The Clinton Ad Campaign

Clinton's New Hampshire ad campaign opens and closes with 60-second ads of Clinton talking to the camera.  "Plan" presents Clinton as a man with a plan.  The ad includes the phone number so viewers can call to get a copy or get involved in the campaign.  In "Close" Clinton thanks voters and summarizes, "How can we put our house in order, and get good jobs and educate our people, and provide health care, and solve social problems, and pull our country together to compete and win again." 
Many of Clinton's New Hampshire ads contain references to "the forgotten middle class" as well as a "bold national economic strategy."  A good representative ad is "Hope," which combines elements of Clinton's biography and accomplishments as governor.  Education is stressed.  A line about "manufacturing jobs at ten times the national rate" became something of a mantra.  A couple of ads, "Ron-NH" and "Evelyn" highlighted problems faced by ordinary New Hampshirites.  Shortly before the primary, the campaign ran a half-hour program on WMUR with Clinton fielding questions from New Hampshire voters.  Another closing ad highlighted a couple of newspaper endorsements.

Images and themes from New Hampshire ads were recycled in ads used throughout the primaries.  In the post-New Hampshire ads one can see salvos from greater and lesser ad wars with Bob Kerrey and Paul Tsongas and later Jerry Brown.  For example, "Page" from March 3 critiques specific proposals in Tsongas' plan by page number and has the tag line "Paul Tsongas more of the same."  Ads from later in March and the beginning of April including "Triple Play," "Which," "Change," "Idea" and "Response" focus on Brown's flat tax plan. 

In "Time," an ad from late February, the "he'll put people first" tag line appears.  Several ads target more specific audiences, for example farmers in South Dakota and Hispanics in Texas.  As it had done in New Hampshire, the campaign ran a half-hour program in Pennsylvania in advance of the primary.  A final ad for California shows a more casual Clinton.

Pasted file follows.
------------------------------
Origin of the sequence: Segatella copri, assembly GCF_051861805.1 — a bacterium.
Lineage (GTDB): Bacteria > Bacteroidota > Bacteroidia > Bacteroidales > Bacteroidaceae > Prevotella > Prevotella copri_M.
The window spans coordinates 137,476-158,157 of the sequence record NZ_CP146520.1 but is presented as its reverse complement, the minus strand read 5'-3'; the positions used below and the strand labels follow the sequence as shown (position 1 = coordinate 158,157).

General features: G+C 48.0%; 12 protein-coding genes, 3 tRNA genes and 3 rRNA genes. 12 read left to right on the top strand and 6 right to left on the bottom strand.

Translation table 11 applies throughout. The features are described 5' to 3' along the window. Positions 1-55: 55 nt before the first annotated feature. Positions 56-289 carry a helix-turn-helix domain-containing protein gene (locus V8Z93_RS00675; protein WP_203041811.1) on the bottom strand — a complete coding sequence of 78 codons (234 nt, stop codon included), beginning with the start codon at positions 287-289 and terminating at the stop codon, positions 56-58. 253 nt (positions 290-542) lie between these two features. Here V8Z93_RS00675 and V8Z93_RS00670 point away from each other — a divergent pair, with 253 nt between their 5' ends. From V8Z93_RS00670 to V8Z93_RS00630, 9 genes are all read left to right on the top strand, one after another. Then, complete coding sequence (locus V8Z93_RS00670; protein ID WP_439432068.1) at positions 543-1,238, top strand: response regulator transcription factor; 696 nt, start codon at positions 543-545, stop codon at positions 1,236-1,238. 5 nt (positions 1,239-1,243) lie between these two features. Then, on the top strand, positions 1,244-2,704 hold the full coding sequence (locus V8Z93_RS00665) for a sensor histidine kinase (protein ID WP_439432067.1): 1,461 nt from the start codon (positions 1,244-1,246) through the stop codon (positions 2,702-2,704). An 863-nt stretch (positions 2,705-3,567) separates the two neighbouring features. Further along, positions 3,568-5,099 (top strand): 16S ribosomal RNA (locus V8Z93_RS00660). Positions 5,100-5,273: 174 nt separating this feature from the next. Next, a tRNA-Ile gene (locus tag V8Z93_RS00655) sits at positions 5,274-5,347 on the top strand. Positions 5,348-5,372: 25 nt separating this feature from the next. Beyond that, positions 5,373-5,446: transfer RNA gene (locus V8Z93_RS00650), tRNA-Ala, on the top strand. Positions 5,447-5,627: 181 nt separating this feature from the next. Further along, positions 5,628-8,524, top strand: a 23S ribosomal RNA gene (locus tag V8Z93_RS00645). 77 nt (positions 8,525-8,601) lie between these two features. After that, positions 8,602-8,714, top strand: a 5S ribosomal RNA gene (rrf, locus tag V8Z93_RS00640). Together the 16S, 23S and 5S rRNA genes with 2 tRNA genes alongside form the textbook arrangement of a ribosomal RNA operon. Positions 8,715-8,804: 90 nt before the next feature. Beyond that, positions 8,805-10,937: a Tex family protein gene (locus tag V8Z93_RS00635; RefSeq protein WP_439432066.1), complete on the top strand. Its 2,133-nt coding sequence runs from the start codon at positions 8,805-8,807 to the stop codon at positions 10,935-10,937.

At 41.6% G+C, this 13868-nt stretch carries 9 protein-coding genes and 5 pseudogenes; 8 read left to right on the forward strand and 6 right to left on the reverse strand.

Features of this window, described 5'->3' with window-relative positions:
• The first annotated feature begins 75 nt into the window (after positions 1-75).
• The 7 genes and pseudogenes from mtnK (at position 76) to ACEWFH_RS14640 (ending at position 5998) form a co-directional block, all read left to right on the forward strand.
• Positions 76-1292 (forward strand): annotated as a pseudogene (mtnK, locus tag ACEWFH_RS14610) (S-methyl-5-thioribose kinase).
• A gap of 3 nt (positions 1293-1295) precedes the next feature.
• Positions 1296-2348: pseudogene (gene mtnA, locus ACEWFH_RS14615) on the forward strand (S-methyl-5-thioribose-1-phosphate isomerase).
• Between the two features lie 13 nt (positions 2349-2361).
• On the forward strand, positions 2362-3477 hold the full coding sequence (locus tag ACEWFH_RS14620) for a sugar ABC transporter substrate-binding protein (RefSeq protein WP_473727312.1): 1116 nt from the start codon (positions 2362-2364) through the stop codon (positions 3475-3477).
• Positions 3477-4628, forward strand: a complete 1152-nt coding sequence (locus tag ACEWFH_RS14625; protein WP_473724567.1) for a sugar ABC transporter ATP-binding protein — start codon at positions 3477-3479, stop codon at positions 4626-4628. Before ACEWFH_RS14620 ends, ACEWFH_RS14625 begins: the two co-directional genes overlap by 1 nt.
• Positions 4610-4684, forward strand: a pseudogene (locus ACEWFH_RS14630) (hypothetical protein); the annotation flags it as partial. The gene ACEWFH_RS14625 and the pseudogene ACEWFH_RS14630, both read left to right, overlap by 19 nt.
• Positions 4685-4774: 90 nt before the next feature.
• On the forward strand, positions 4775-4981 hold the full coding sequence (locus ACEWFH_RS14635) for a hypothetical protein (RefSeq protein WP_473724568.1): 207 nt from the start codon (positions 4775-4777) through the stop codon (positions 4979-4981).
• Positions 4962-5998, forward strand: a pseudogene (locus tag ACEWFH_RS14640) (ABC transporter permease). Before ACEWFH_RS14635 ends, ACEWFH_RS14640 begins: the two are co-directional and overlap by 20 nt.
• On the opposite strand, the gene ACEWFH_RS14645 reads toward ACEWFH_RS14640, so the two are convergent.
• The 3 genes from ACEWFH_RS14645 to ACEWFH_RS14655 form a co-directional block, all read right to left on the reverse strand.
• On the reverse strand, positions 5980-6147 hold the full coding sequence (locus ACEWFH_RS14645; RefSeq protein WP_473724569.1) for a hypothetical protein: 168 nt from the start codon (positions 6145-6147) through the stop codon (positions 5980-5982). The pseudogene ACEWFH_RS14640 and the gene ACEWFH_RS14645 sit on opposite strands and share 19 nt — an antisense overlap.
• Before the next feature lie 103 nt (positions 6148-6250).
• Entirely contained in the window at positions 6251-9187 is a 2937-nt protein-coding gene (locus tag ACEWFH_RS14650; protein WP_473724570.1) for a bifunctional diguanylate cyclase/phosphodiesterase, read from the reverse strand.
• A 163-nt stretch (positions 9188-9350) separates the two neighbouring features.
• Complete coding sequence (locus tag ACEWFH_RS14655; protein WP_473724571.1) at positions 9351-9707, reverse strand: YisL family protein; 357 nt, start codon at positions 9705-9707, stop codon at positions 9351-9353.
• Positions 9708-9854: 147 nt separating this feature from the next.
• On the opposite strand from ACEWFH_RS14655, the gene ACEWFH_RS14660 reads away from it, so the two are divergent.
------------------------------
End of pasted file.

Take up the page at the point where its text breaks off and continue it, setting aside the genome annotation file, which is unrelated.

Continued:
©1991, 1992 Clinton for President Committee.  Produced by Great American Media, Inc.
"The New Covenant"

"Plan" (Jan. 2, 1992) >
"Middle Class" (Jan. 14, 1992) >
"Ron-NH" (Jan. 22, 1992) >
"Evelyn" (Jan. 22, 1992) >
"Hope" (Jan. 30, 1992) >
"Progress" (Jan. 30, 1992) >
"College" (Feb. 10, 1992) >
"Take It Back" (Feb. 10, 1992) >
"Politics" (Feb. 10, 1992) >
"Vision" (Feb. 11, 1992) >
"Eleven Years" (Feb. 12, 1992) >
"Close" (Feb. 12, 1992) >
"Endorsements" (Feb. 13, 1992) >
"Wrong" (SD, Feb. 22, 1992) >
"Tackle" (Feb. 24, 1992) >
"New Covenant" (Feb. 24, 1992)
"Time" (Feb. 25, 1992)  ...also "Power" and "Hike"
"Progreso" (TX, Mar. 3, 1992)
"Dream" (TX, Mar. 3, 1992)
"Page" (Mar. 3, 1992)
"People First" (Mar. 4, 1992)
"Triple Play" (Mar. 12, 1992) >  ...also "For Us"
"Commitment" (Mar. 12, 1992)
"Which" (Mar. 19, 1992)
"Change" (NY, Mar. 26, 1992)
"Fighting" (Mar. 26, 1992)
"Idea" (WI, Mar. 30, 1992) > 
"Serrano" (NY, Apr. 1, 1992) >
"Record" (Apr. 1, 1992)
"Response" (Apr. 2, 1992)
"Endorse-NY" (Apr. 6, 1992)
"Casualties" (PA, Apr. 20, 1992) >
"Family" (Apr. 21, 1992)
"Promo-Phil" and "Promo-Pitt" (PA, Apr. 21, 1992) >
"Record-Education" (May 16, 1992)
"People" (CA, May 20/22, 1992) >

"America Speaks" (half-hour national broadcast, June 12, 1992)